By JAMES GLANZ and GRAHAM BOWLEY
The New York Times, March 28, 2008
BAGHDAD — Thousands of supporters of the powerful Shiite cleric Moktada al-Sadr and his Mahdi Army militia took to the streets of Baghdad on Thursday to protest the Iraqi Army’s assault on the southern port city of Basra, as intense fighting continued there for a third day.
In Basra, there seemed to be no breakthrough in the fighting by either side; as much as half of the city remained under militia control, hospitals in some parts of the city were reported full, and the violence was continuing to spread. There were clashes reported all over the city and in locations 12 miles south of Basra.
The Iraqi Army’s offensive in Basra is an important political test for the government of Prime Minister Nuri Kamal al-Maliki and for American strategy in Iraq. President Bush sought to portray the fighting in a positive light on Thursday, declaring the offensive by Mr. Maliki’s government a “bold decision.”
But if the army’s assault in Basra leads the Mahdi Army to break completely with its current cease-fire, which has helped to tamp down attacks in Iraq during the past year, there is a risk of escalating violence and of replaying 2004, when the militia fought intense battles with American forces that destabilized the entire country.
As a possible sign of the rising instability in the region, saboteurs blew up one of Iraq’s two main oil export pipelines from Basra, Reuters reported. The oil pipelines were regular targets for insurgents earlier in the Iraqi conflict, but Thursday’s sabotage was the first time for several years the southern oil supply route has been disrupted, and oil prices rose briefly after the attack.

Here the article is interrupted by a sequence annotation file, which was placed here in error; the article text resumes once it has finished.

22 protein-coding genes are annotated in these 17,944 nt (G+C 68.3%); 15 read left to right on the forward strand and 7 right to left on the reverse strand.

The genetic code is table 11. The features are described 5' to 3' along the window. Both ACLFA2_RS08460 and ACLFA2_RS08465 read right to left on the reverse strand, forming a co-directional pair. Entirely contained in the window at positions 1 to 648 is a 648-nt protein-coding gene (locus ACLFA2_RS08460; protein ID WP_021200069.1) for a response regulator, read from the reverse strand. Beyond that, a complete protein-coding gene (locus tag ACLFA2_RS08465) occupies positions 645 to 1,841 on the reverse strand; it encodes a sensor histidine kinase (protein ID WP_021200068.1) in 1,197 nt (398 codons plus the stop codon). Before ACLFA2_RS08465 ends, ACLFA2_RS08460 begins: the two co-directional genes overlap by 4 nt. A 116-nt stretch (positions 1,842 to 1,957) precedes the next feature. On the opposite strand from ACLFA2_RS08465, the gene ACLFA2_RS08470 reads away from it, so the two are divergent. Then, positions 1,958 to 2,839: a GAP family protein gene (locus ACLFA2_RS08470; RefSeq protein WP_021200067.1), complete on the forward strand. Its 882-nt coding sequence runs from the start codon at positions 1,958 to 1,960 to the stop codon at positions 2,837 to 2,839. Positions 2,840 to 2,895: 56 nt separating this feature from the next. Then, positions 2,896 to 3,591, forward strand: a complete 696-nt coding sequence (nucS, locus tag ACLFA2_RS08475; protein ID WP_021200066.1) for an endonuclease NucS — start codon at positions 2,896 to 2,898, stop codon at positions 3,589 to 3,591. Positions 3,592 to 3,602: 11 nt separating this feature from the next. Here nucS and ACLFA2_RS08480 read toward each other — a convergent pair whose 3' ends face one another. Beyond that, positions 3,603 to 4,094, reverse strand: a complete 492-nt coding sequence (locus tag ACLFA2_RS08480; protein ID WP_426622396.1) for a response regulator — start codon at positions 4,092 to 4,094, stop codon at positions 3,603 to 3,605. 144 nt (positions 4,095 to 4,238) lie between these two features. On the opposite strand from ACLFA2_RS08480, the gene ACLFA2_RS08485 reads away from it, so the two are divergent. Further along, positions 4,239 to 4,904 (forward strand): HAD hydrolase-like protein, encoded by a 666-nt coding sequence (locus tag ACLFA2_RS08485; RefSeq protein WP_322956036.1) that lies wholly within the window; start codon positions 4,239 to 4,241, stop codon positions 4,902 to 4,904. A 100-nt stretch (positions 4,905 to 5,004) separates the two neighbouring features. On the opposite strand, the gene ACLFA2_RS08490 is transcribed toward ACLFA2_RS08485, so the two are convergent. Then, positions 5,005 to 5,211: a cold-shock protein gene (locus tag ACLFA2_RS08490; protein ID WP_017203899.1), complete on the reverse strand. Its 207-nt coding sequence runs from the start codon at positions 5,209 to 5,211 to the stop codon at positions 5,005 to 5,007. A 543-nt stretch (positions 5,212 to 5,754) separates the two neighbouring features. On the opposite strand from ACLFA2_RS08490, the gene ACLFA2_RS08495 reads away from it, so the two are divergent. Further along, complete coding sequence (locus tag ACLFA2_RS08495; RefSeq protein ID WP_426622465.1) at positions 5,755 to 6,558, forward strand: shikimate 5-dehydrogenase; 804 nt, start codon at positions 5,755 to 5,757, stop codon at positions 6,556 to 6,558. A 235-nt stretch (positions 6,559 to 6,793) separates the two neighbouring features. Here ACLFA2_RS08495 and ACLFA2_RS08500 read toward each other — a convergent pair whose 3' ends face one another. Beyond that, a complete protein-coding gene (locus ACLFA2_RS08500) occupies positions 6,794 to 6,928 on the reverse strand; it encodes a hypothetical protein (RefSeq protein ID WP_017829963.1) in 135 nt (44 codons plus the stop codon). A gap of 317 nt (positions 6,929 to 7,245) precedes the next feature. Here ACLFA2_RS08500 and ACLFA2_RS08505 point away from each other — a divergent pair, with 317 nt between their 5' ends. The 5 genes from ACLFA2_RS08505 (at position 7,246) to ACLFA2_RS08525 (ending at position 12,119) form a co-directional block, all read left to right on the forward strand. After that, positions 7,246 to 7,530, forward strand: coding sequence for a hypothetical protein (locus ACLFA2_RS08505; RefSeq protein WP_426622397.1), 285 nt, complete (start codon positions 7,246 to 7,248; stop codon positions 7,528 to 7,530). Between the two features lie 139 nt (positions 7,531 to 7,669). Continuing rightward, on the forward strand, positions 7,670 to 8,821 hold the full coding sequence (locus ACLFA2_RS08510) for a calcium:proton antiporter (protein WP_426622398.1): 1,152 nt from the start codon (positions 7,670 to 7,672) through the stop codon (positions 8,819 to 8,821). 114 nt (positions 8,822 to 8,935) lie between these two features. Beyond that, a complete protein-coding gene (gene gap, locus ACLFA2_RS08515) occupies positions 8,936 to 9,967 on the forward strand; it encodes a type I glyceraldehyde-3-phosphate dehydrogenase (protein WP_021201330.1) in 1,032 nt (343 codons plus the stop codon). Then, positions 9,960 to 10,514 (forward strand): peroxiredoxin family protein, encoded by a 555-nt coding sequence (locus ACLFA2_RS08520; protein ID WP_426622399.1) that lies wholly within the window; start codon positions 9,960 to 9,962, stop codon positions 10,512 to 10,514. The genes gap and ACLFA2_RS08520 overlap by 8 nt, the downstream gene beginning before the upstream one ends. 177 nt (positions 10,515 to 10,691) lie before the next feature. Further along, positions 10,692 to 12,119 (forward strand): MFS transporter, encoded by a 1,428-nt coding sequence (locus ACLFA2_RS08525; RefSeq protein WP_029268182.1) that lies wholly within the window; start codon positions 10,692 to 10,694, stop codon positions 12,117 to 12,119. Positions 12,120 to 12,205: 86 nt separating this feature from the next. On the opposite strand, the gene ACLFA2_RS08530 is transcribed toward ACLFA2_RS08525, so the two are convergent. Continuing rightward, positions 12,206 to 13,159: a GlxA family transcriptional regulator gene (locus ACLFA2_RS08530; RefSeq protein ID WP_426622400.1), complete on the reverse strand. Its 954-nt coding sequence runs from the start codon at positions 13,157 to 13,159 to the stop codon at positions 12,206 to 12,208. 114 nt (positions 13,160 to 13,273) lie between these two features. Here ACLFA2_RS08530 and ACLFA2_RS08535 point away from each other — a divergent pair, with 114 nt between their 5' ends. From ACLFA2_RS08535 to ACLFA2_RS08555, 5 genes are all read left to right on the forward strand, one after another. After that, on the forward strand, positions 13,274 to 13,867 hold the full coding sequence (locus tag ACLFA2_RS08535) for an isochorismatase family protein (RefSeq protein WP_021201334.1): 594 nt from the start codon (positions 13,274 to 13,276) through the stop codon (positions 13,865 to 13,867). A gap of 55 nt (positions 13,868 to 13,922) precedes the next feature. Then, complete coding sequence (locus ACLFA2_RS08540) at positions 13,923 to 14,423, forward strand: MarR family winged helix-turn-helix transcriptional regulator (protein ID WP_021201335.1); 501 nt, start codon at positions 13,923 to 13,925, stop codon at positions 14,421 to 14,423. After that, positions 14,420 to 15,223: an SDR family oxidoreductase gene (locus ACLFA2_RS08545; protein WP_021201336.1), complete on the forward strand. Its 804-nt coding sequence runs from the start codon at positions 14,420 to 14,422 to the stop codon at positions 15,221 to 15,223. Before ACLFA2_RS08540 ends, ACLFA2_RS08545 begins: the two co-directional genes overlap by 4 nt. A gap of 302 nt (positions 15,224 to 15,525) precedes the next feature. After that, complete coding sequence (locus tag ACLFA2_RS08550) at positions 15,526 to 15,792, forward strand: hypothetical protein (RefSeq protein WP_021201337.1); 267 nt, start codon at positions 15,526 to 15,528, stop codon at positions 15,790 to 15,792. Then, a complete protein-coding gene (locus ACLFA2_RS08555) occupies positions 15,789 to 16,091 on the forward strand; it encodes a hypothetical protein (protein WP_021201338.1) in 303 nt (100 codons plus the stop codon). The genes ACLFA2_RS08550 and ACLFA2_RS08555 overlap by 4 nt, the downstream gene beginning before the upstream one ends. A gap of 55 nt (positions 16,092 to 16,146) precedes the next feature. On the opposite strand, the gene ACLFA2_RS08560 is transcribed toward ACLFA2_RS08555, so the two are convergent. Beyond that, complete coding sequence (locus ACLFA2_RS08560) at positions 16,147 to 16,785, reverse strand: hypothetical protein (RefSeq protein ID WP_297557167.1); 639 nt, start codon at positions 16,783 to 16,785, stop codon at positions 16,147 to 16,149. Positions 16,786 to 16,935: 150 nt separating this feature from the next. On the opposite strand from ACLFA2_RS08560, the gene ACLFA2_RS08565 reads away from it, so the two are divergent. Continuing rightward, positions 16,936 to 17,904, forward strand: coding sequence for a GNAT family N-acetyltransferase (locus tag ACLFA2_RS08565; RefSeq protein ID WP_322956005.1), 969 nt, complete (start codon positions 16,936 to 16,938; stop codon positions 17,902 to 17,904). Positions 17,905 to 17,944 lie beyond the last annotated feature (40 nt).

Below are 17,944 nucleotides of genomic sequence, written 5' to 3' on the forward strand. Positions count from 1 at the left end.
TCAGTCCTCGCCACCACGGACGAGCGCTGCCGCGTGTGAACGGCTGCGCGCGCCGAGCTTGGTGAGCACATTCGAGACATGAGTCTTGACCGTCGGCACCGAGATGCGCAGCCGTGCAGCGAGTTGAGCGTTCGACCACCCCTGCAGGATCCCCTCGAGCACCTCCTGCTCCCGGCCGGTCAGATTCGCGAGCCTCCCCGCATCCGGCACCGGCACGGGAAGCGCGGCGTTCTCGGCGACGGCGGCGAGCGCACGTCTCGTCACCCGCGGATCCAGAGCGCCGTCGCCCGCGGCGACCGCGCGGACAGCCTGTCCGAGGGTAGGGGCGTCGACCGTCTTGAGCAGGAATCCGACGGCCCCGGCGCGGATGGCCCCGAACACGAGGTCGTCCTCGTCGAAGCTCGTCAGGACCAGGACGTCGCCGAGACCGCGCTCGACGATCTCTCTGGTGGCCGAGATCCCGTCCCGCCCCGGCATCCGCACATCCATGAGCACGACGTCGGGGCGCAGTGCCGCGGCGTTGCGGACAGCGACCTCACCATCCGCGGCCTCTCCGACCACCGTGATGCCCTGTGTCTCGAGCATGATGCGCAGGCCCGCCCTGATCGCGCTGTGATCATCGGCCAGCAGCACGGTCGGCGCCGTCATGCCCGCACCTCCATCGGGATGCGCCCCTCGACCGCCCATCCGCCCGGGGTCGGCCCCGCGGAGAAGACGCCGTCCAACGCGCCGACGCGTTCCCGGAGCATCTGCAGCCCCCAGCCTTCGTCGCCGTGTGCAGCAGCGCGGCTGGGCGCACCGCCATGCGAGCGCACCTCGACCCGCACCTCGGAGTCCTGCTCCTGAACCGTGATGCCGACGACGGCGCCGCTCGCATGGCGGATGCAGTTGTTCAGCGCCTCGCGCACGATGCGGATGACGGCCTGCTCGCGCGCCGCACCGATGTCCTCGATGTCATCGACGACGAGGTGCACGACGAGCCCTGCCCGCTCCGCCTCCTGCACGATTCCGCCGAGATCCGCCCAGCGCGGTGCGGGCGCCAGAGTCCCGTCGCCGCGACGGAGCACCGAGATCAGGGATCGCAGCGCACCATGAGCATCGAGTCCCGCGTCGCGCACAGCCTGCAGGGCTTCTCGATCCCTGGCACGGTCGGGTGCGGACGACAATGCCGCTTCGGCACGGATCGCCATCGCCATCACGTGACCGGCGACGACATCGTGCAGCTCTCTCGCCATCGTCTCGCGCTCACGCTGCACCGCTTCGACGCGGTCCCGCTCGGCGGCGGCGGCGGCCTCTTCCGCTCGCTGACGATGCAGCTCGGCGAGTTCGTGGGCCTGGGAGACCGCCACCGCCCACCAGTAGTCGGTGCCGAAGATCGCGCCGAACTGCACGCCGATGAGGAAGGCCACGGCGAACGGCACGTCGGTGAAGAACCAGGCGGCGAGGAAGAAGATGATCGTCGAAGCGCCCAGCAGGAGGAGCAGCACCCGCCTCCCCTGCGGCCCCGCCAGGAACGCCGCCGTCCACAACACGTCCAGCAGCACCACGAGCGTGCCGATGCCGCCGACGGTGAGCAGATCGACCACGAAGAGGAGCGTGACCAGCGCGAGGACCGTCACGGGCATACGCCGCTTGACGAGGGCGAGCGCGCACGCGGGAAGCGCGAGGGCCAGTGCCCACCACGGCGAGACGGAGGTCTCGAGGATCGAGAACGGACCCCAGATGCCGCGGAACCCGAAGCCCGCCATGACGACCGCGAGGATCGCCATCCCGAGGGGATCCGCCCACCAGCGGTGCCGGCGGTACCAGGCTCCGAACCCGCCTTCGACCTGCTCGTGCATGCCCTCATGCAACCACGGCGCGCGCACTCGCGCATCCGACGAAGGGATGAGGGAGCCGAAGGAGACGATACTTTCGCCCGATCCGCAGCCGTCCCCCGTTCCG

In a speech at Wright-Patterson Air Force Base in Ohio, Mr. Bush said that Mr. Maliki’s decision to wage the offensive “shows his leadership and his commitment to enforce the law in an evenhanded manner.”
“Iraqi forces planned this operation, and they deployed substantial extra forces for it,” the president said. He said the offensive “builds on the security gains of the surge and demonstrates to the Iraqi people that their government is committed to protecting them.”
Mr. Bush predicted that the operation would last for some time.
In Baghdad, close-packed crowds numbering perhaps 5,000 demonstrated in Sadr City, the epicenter of the capital’s protests, taking over the main street, chanting, dancing and holding up banners, and declaring their readiness to continue to oppose the Iraqi Army’s attempt to wrest control of Basra from Mr. Sadr’s Shiite militiamen, a major onslaught that began on Tuesday.
“It is unfair,” said one of the protesters, Jabbar Azem Hassan, 65. “They are killing our sons and they are harming innocent people,” he said. “We need to reform the national government from all parts of the Iraqi populace.”
Some of the protesters criticized the United States — Mr. Sadr considers the Americans occupiers — but most of their criticism was aimed at Mr. Maliki and Abdul Aziz al-Hakim. Mr. Hakim leads the Islamic Supreme Council of Iraq, which has emerged as a rival political force to Mr. Sadr’s Mahdi Army and also commands a rival militia, the Badr Organization.
The protesters criticized what they said was a strengthening alliance between Mr. Hakim’s political group and the Iraqi government to squeeze Mr. Sadr from power. Mr. Maliki’s government depends on support from Mr. Hakim’s party, reducing the need for alliances with the Mahdi Army and making it easier for Mr. Maliki to move against it.
“Moktada is above our heads and Maliki is under our shoes,” said one slogan.
There were other, smaller demonstrations in Baghdad. Many people had come from all over Iraq to take part, according to witnesses.
Some of the signs and chants called for Mr. Hakim’s execution, a measure of the animosity that has grown up between the Mahdi Army and Mr. Hakim’s loyalists.
American officials have presented the Iraqi Army’s attempts to secure Basra as an example of its ability to carry out a major operation on its own but a failure there would be a serious embarrassment for the Iraqi government and for the army, as well as for American forces eager to demonstrate that the Iraqi units they have trained can fight effectively on their own.